Or appropriately titled: "Trouble"
Or: "Frozen Crack"
Some of our good friends gave us an ice cream maker at one of our first wedding showers. Said ice cream maker has been sitting on shelves that we purchased to house all of the appliances we received as wedding gifts. One day I was looking through these appliances and thought to my self, "Self, now that the weather is getting hotter, it would be a perfect time to get that milky way ice cream recipe that your aunt makes sometimes and use this handy-dandy ice cream maker."
Or perhaps it was something more akin to, "I need sweets! Argg, there are no sweets in this apartment. I hate life! What's this? Ice cream maker will make sweets? Okay, I make sweets. Life is good. Huzzah!" Or something.
So, I fired off an email to my aunt and begged for this recipe. She quickly replied with the recipe, assuring me that is was very easy and that she had actually made a batch the prior week and it was oh so good. And I would just like to say, yes on both parts. Very, very easy and oh so good.
When I think back when my parents or my grandparents would make homemade ice cream, it always seemed like such a chore. There were the ingredients, and the ice, and then the rock salt. [On a side note: Secretly, that was always my favorite part because it made that salt-water concoction that I loved to taste. I also would sample Play-doh because of it's saltiness, so clearly my judgment was't yet up to par.] However, what type of "cooking" didn't seem like a chore when you were 8 or 9 years old? I mean, even the art of a PB&J was the most mind-boggling thing back then.
But now I am happy to report that homemade ice cream is pretty dang easy. Which is good and bad. Good because easy is always good. Bad because easy means I could make a batch every week if I wanted, which would not be good. It's like chocolate chip cookie dough in that respect. Easy because you can just slice and bake. Bad because you can just slice and eat. Then slice and eat some more. Then repeat until all gone. See? Bad.
Anyway, I thought I would share this goodness with all of you so that you too could enjoy this summer time treat. I'm not one of those types that pretends they can't cook. I can't cook on the fly, and I don't always cook well, but I can follow a recipe. If that sounds like you as well, then this is right up your alley. So with thanks to my Aunt Debbie, here it is:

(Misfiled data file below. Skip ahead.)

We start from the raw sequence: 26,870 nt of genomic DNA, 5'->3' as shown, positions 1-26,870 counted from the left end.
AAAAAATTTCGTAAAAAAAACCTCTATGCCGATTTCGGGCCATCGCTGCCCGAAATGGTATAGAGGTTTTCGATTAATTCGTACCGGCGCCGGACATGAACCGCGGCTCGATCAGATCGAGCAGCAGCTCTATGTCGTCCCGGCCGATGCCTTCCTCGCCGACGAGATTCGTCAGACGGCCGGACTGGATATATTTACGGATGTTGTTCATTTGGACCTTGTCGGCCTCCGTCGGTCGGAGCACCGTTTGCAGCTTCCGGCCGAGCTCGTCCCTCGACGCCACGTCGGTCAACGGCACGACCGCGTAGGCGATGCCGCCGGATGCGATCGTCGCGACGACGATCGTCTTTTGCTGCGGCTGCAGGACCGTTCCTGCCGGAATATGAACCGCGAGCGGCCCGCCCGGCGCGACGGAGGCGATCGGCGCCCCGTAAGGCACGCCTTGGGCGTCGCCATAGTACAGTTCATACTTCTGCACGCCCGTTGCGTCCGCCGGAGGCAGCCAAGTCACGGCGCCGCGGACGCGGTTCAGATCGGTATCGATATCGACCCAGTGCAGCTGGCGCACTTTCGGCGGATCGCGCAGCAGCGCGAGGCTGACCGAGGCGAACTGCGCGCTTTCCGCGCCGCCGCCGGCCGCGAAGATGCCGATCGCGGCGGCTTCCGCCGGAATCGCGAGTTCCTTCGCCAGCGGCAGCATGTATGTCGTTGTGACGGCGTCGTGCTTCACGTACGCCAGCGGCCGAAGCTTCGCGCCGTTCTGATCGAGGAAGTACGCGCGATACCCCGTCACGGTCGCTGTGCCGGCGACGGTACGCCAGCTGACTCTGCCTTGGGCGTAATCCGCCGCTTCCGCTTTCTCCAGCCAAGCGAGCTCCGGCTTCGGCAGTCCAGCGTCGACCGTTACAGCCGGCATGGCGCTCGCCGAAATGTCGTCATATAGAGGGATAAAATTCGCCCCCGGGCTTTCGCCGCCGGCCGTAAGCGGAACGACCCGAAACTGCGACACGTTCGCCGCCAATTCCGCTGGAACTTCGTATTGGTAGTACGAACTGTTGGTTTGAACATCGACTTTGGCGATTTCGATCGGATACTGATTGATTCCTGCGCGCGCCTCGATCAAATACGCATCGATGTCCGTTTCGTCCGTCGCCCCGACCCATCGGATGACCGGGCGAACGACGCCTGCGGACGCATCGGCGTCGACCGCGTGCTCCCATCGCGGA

Homemade Milky Way Ice Cream
- 1 lb. Milky Way snack size bars or 8 2-oz. bars. [I opted to go with 8 bars because the snack size bags did not give weight in pounds and I don't know how to convert. Also, am now wondering if 2-oz. is the normal candy bar size, because I just grabbed 8 MW candy bars and didn't even think about it. Hmmm.]
- 2 cans Eagle Brand milk
- 1 can (12 oz.) evaporated milk [What is the difference between condensed milk and evaporated milk anyhow?]
- Milk (about 1/2 gallon) [I got 1% milk as that is what we're used to.]
- Gather ingredients.
- Slice up Milky Way Bars and add Eagle Brand Milk.
See, this is when I realized that this ice cream probably isn't the healthiest thing. I'm not sure why I thought it was healthy to begin with, but when you cut up 8 candy bars and pour two cans of the thickest, sweetest, syrupy-est milk substance on top of them, there is really now way that can be healthy. But if I wanted to tell you guys how to make something healthy I would have just said, "Lettuce: get a head of lettuce and eat it." What's the fun in that?
- Melt in microwave. Stop and stir after each minute.
Now at this point, you might be tempted to taste some of that melted gold. Go ahead, but be careful for it is hot. Here's a fun story for you guys: at my childhood church, there were these identical twins who weren't always on the right side of common sense. Like one time they locked themselves out of the house, but they could get in the garage. So they tried to go through the attic entrance in the garage and come out of the attic entrance in the house. Except the one that tried this fell off one of the risers in the attic and his leg went through the ceiling. Well another time, one of them heated up all this caramel to put on top of some ice cream. When he finished heating it up he was tempted to take a sip of it, so it tilted the bowl towards his mouth. And then the hot, hot, hot caramel sauce fell onto his face and he got a second-degree burn on his nose. That story still cracks me up to this day. Okay, end of PSA.
- Pour into ice cream cannister and add enough milk to bring mixture to the fill line on the cannister.
- Freeze the ice cream according to the instructions that come with your ice cream maker.
Basically, surround the cannister with alternating layers of ice and rock salt. Then let the thing churn until the mixture has milkshake-like consistency. And then, just for fun, taste some of the salt water mixture. Trust me, it tastes good. Just like Play-doh.
- Place cannister in freezer for a few hours so ice cream can harden.
- Serve and enjoy.
And that's all there is to it. So if you don't own an ice cream maker, run out a get one. However, I'm not sure how to make this in one of those ball ice cream makers that makes ice cream while rolling the ball. It's like, "Hey, wanna play soccer? No? Are you sure? Cause if we do, we'll make ice cream!"